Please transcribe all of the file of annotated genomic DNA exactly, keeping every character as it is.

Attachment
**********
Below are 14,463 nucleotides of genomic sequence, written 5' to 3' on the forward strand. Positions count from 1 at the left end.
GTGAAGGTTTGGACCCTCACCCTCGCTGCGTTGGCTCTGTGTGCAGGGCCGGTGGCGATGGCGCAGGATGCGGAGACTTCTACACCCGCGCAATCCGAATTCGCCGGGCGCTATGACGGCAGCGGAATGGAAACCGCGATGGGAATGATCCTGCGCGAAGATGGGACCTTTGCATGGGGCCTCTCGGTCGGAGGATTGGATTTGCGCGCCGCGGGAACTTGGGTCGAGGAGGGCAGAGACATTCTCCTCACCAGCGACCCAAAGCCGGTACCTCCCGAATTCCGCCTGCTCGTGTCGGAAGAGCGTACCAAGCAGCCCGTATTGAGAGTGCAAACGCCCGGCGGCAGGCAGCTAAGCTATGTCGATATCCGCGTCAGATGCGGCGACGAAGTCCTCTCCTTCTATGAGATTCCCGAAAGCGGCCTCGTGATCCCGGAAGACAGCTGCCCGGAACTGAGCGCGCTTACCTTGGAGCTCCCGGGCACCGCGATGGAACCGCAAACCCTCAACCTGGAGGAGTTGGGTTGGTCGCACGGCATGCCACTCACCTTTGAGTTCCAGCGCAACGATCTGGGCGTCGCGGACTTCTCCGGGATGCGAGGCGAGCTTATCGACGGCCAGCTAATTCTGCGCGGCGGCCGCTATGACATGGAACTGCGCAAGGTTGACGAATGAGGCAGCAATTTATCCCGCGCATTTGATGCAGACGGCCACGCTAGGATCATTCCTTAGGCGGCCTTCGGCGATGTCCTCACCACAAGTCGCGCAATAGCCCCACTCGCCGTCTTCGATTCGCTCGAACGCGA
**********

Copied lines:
Below are 14,463 nucleotides of genomic sequence, written 5' to 3' on the forward strand. Positions count from 1 at the left end.
GTGAAGGTTTGGACCCTCACCCTCGCTGCGTTGGCTCTGTGTGCAGGGCCGGTGGCGATGGCGCAGGATGCGGAGACTTCTACACCCGCGCAATCCGAATTCGCCGGGCGCTATGACGGCAGCGGAATGGAAACCGCGATGGGAATGATCCTGCGCGAAGATGGGACCTTTGCATGGGGCCTCTCGGTCGGAGGATTGGATTTGCGCGCCGCGGGAACTTGGGTCGAGGAGGGCAGAGACATTCTCCTCACCAGCGACCCAAAGCCGGTACCTCCCGAATTCCGCCTGCTCGTGTCGGAAGAGCGTACCAAGCAGCCCGTATTGAGAGTGCAAACGCCCGGCGGCAGGCAGCTAAGCTATGTCGATATCCGCGTCAGATGCGGCGACGAAGTCCTCTCCTTCTATGAGATTCCCGAAAGCGGCCTCGTGATCCCGGAAGACAGCTGCCCGGAACTGAGCGCGCTTACCTTGGAGCTCCCGGGCACCGCGATGGAACCGCAAACCCTCAACCTGGAGGAGTTGGGTTGGTCGCACGGCATGCCACTCACCTTTGAGTTCCAGCGCAACGATCTGGGCGTCGCGGACTTCTCCGGGATGCGAGGCGAGCTTATCGACGGCCAGCTAATTCTGCGCGGCGGCCGCTATGACATGGAACTGCGCAAGGTTGACGAATGAGGCAGCAATTTATCCCGCGCATTTGATGCAGACGGCCACGCTAGGATCATTCCTTAGGCGGCCTTCGGCGATGTCCTCACCACAAGTCGCGCAATAGCCCCACTCGCCGTCTTCGATTCGCTCGAACGCGA